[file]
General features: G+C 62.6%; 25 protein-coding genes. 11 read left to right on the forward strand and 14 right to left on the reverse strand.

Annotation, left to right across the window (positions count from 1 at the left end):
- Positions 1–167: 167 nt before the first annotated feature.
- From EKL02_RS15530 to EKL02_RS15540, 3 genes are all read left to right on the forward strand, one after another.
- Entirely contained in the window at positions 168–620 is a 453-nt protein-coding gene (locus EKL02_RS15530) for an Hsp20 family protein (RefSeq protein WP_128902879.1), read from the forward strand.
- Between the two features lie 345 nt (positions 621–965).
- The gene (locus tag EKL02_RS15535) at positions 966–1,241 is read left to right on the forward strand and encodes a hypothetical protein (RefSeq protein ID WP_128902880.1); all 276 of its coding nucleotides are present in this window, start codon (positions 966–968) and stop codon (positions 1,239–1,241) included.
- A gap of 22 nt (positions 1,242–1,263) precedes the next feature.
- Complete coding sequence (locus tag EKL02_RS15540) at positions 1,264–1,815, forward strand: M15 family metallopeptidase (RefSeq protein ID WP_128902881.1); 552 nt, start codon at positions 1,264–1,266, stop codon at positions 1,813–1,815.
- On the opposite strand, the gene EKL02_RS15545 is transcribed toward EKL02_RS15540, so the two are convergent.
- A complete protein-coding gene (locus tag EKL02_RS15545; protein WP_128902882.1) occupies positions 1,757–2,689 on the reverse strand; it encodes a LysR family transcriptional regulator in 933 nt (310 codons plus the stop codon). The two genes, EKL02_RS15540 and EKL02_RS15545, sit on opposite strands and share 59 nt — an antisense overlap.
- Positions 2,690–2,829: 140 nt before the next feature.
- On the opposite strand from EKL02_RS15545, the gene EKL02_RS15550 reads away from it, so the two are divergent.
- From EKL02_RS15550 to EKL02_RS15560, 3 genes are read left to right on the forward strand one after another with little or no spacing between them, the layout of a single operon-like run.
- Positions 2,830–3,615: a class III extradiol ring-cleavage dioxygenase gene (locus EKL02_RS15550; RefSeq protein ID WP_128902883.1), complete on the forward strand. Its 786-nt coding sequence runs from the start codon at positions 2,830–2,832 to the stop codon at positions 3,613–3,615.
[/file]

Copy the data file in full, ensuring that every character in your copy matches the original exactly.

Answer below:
General features: G+C 62.6%; 25 protein-coding genes. 11 read left to right on the forward strand and 14 right to left on the reverse strand.

Annotation, left to right across the window (positions count from 1 at the left end):
- Positions 1–167: 167 nt before the first annotated feature.
- From EKL02_RS15530 to EKL02_RS15540, 3 genes are all read left to right on the forward strand, one after another.
- Entirely contained in the window at positions 168–620 is a 453-nt protein-coding gene (locus EKL02_RS15530) for an Hsp20 family protein (RefSeq protein WP_128902879.1), read from the forward strand.
- Between the two features lie 345 nt (positions 621–965).
- The gene (locus tag EKL02_RS15535) at positions 966–1,241 is read left to right on the forward strand and encodes a hypothetical protein (RefSeq protein ID WP_128902880.1); all 276 of its coding nucleotides are present in this window, start codon (positions 966–968) and stop codon (positions 1,239–1,241) included.
- A gap of 22 nt (positions 1,242–1,263) precedes the next feature.
- Complete coding sequence (locus tag EKL02_RS15540) at positions 1,264–1,815, forward strand: M15 family metallopeptidase (RefSeq protein ID WP_128902881.1); 552 nt, start codon at positions 1,264–1,266, stop codon at positions 1,813–1,815.
- On the opposite strand, the gene EKL02_RS15545 is transcribed toward EKL02_RS15540, so the two are convergent.
- A complete protein-coding gene (locus tag EKL02_RS15545; protein WP_128902882.1) occupies positions 1,757–2,689 on the reverse strand; it encodes a LysR family transcriptional regulator in 933 nt (310 codons plus the stop codon). The two genes, EKL02_RS15540 and EKL02_RS15545, sit on opposite strands and share 59 nt — an antisense overlap.
- Positions 2,690–2,829: 140 nt before the next feature.
- On the opposite strand from EKL02_RS15545, the gene EKL02_RS15550 reads away from it, so the two are divergent.
- From EKL02_RS15550 to EKL02_RS15560, 3 genes are read left to right on the forward strand one after another with little or no spacing between them, the layout of a single operon-like run.
- Positions 2,830–3,615: a class III extradiol ring-cleavage dioxygenase gene (locus EKL02_RS15550; RefSeq protein ID WP_128902883.1), complete on the forward strand. Its 786-nt coding sequence runs from the start codon at positions 2,830–2,832 to the stop codon at positions 3,613–3,615.